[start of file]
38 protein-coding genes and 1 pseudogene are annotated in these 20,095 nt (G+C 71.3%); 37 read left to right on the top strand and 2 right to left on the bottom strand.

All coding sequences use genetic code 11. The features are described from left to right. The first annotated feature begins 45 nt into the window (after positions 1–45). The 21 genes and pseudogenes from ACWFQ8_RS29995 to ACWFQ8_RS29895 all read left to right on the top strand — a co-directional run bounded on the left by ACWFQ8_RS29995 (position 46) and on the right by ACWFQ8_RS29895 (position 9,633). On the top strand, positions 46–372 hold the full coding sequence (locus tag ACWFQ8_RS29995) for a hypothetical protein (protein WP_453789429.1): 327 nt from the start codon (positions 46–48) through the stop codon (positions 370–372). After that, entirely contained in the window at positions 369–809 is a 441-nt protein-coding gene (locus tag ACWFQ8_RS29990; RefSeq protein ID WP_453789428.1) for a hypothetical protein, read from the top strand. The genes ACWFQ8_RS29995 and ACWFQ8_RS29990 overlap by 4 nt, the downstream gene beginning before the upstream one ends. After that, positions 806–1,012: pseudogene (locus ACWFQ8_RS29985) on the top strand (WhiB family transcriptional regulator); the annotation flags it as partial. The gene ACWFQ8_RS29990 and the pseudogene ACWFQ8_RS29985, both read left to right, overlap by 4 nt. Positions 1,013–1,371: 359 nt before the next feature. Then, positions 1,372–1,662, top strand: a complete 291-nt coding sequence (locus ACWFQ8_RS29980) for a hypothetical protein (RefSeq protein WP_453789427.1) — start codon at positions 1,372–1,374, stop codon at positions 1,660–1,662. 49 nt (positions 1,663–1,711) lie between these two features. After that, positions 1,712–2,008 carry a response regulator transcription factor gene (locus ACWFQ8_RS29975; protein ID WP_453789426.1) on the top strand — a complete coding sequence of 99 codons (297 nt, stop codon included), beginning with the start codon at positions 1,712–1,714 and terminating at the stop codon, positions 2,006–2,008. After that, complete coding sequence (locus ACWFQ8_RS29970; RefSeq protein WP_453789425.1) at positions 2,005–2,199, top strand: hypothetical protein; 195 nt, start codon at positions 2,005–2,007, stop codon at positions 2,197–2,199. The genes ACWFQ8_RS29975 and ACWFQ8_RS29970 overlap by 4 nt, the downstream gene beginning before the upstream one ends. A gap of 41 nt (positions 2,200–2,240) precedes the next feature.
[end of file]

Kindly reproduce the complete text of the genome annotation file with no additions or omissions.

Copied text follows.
38 protein-coding genes and 1 pseudogene are annotated in these 20,095 nt (G+C 71.3%); 37 read left to right on the top strand and 2 right to left on the bottom strand.

All coding sequences use genetic code 11. The features are described from left to right. The first annotated feature begins 45 nt into the window (after positions 1–45). The 21 genes and pseudogenes from ACWFQ8_RS29995 to ACWFQ8_RS29895 all read left to right on the top strand — a co-directional run bounded on the left by ACWFQ8_RS29995 (position 46) and on the right by ACWFQ8_RS29895 (position 9,633). On the top strand, positions 46–372 hold the full coding sequence (locus tag ACWFQ8_RS29995) for a hypothetical protein (protein WP_453789429.1): 327 nt from the start codon (positions 46–48) through the stop codon (positions 370–372). After that, entirely contained in the window at positions 369–809 is a 441-nt protein-coding gene (locus tag ACWFQ8_RS29990; RefSeq protein ID WP_453789428.1) for a hypothetical protein, read from the top strand. The genes ACWFQ8_RS29995 and ACWFQ8_RS29990 overlap by 4 nt, the downstream gene beginning before the upstream one ends. After that, positions 806–1,012: pseudogene (locus ACWFQ8_RS29985) on the top strand (WhiB family transcriptional regulator); the annotation flags it as partial. The gene ACWFQ8_RS29990 and the pseudogene ACWFQ8_RS29985, both read left to right, overlap by 4 nt. Positions 1,013–1,371: 359 nt before the next feature. Then, positions 1,372–1,662, top strand: a complete 291-nt coding sequence (locus ACWFQ8_RS29980) for a hypothetical protein (RefSeq protein WP_453789427.1) — start codon at positions 1,372–1,374, stop codon at positions 1,660–1,662. 49 nt (positions 1,663–1,711) lie between these two features. After that, positions 1,712–2,008 carry a response regulator transcription factor gene (locus ACWFQ8_RS29975; protein ID WP_453789426.1) on the top strand — a complete coding sequence of 99 codons (297 nt, stop codon included), beginning with the start codon at positions 1,712–1,714 and terminating at the stop codon, positions 2,006–2,008. After that, complete coding sequence (locus ACWFQ8_RS29970; RefSeq protein WP_453789425.1) at positions 2,005–2,199, top strand: hypothetical protein; 195 nt, start codon at positions 2,005–2,007, stop codon at positions 2,197–2,199. The genes ACWFQ8_RS29975 and ACWFQ8_RS29970 overlap by 4 nt, the downstream gene beginning before the upstream one ends. A gap of 41 nt (positions 2,200–2,240) precedes the next feature.